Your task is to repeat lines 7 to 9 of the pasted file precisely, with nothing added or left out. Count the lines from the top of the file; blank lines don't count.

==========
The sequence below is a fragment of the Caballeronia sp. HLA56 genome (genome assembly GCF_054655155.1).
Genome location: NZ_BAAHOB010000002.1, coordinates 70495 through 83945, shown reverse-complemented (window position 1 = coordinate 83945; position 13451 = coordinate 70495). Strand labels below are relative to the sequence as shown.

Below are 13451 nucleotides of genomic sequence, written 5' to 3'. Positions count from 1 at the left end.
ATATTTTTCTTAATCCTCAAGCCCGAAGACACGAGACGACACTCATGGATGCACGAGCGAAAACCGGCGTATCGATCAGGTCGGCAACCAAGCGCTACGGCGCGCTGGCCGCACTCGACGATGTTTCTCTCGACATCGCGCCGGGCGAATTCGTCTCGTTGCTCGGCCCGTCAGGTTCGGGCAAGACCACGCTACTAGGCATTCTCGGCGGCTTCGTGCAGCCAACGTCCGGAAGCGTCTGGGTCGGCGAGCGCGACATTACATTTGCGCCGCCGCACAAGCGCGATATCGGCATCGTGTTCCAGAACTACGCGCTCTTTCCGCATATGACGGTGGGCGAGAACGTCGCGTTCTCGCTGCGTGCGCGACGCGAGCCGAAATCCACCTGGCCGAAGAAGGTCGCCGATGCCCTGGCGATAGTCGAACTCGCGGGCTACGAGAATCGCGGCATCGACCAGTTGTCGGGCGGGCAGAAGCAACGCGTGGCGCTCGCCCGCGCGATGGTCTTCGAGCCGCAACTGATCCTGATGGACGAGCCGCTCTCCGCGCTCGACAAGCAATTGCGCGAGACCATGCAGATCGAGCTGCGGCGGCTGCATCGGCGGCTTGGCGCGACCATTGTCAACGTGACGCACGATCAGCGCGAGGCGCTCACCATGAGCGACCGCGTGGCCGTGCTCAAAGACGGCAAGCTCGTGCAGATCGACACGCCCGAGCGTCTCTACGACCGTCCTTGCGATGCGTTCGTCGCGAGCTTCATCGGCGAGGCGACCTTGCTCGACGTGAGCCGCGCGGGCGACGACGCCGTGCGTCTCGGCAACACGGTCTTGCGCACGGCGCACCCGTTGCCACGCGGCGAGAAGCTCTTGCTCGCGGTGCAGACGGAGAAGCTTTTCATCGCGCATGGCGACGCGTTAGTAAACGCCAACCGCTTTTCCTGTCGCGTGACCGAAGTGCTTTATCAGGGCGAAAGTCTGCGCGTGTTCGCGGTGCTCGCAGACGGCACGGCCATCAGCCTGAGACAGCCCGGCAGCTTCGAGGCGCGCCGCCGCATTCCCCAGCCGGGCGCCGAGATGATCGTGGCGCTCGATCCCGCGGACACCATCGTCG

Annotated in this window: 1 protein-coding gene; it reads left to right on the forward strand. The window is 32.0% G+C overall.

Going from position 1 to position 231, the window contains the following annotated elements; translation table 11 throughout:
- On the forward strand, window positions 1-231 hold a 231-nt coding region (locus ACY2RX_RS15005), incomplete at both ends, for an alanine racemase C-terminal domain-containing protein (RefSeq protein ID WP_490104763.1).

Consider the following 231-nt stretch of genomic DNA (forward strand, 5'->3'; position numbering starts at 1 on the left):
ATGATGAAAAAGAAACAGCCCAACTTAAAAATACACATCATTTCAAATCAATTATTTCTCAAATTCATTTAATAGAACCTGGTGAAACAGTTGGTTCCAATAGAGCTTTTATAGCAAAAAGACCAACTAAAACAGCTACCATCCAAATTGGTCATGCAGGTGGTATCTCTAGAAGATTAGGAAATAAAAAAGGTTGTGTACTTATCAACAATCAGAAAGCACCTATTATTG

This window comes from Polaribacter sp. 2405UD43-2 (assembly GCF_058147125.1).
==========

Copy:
- On the forward strand, window positions 1-231 hold a 231-nt coding region (locus ACY2RX_RS15005), incomplete at both ends, for an alanine racemase C-terminal domain-containing protein (RefSeq protein ID WP_490104763.1).

Consider the following 231-nt stretch of genomic DNA (forward strand, 5'->3'; position numbering starts at 1 on the left):
ATGATGAAAAAGAAACAGCCCAACTTAAAAATACACATCATTTCAAATCAATTATTTCTCAAATTCATTTAATAGAACCTGGTGAAACAGTTGGTTCCAATAGAGCTTTTATAGCAAAAAGACCAACTAAAACAGCTACCATCCAAATTGGTCATGCAGGTGGTATCTCTAGAAGATTAGGAAATAAAAAAGGTTGTGTACTTATCAACAATCAGAAAGCACCTATTATTG